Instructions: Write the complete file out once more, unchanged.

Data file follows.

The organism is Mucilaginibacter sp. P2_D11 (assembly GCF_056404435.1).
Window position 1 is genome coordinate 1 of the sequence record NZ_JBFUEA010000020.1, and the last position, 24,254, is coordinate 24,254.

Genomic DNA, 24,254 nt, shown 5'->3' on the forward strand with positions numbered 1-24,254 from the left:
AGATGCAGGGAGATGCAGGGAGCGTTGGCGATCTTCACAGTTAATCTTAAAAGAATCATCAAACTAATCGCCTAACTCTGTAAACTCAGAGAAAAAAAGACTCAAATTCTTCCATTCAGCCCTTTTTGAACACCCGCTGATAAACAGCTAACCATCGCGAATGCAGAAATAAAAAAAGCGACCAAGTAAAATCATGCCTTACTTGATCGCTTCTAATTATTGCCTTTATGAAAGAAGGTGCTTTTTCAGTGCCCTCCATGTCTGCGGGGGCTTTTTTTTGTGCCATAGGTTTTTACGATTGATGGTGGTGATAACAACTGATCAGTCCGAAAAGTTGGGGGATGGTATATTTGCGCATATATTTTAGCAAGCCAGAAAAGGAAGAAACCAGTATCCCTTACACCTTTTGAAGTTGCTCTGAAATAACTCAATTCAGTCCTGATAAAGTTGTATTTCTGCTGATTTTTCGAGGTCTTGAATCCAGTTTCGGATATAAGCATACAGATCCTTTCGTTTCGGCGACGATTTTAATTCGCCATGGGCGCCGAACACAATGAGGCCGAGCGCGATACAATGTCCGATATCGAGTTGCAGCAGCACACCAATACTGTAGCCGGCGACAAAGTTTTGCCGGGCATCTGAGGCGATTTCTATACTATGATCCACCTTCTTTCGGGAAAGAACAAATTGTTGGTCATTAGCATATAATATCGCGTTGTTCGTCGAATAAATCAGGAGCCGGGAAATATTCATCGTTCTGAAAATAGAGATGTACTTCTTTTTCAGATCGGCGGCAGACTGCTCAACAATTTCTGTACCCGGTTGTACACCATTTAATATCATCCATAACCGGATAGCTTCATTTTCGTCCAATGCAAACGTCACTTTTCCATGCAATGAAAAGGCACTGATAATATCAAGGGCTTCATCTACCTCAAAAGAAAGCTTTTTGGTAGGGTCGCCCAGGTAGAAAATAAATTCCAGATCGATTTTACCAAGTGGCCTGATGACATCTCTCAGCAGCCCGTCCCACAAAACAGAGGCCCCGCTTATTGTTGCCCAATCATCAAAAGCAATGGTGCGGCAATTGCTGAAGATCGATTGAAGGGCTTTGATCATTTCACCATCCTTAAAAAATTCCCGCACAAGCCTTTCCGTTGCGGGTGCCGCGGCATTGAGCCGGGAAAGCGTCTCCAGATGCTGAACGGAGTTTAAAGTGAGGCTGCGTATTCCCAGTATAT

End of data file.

The organism is Mucilaginibacter sp. P2_D11 (assembly GCF_056404435.1).
Window position 1 is genome coordinate 1 of the sequence record NZ_JBFUEA010000020.1, and the last position, 24,254, is coordinate 24,254.

Genomic DNA, 24,254 nt, shown 5'->3' on the forward strand with positions numbered 1-24,254 from the left:
AGATGCAGGGAGATGCAGGGAGCGTTGGCGATCTTCACAGTTAATCTTAAAAGAATCATCAAACTAATCGCCTAACTCTGTAAACTCAGAGAAAAAAAGACTCAAATTCTTCCATTCAGCCCTTTTTGAACACCCGCTGATAAACAGCTAACCATCGCGAATGCAGAAATAAAAAAAGCGACCAAGTAAAATCATGCCTTACTTGATCGCTTCTAATTATTGCCTTTATGAAAGAAGGTGCTTTTTCAGTGCCCTCCATGTCTGCGGGGGCTTTTTTTTGTGCCATAGGTTTTTACGATTGATGGTGGTGATAACAACTGATCAGTCCGAAAAGTTGGGGGATGGTATATTTGCGCATATATTTTAGCAAGCCAGAAAAGGAAGAAACCAGTATCCCTTACACCTTTTGAAGTTGCTCTGAAATAACTCAATTCAGTCCTGATAAAGTTGTATTTCTGCTGATTTTTCGAGGTCTTGAATCCAGTTTCGGATATAAGCATACAGATCCTTTCGTTTCGGCGACGATTTTAATTCGCCATGGGCGCCGAACACAATGAGGCCGAGCGCGATACAATGTCCGATATCGAGTTGCAGCAGCACACCAATACTGTAGCCGGCGACAAAGTTTTGCCGGGCATCTGAGGCGATTTCTATACTATGATCCACCTTCTTTCGGGAAAGAACAAATTGTTGGTCATTAGCATATAATATCGCGTTGTTCGTCGAATAAATCAGGAGCCGGGAAATATTCATCGTTCTGAAAATAGAGATGTACTTCTTTTTCAGATCGGCGGCAGACTGCTCAACAATTTCTGTACCCGGTTGTACACCATTTAATATCATCCATAACCGGATAGCTTCATTTTCGTCCAATGCAAACGTCACTTTTCCATGCAATGAAAAGGCACTGATAATATCAAGGGCTTCATCTACCTCAAAAGAAAGCTTTTTGGTAGGGTCGCCCAGGTAGAAAATAAATTCCAGATCGATTTTACCAAGTGGCCTGATGACATCTCTCAGCAGCCCGTCCCACAAAACAGAGGCCCCGCTTATTGTTGCCCAATCATCAAAAGCAATGGTGCGGCAATTGCTGAAGATCGATTGAAGGGCTTTGATCATTTCACCATCCTTAAAAAATTCCCGCACAAGCCTTTCCGTTGCGGGTGCCGCGGCATTGAGCCGGGAAAGCGTCTCCAGATGCTGAACGGAGTTTAAAGTGAGGCTGCGTATTCCCAGTATAT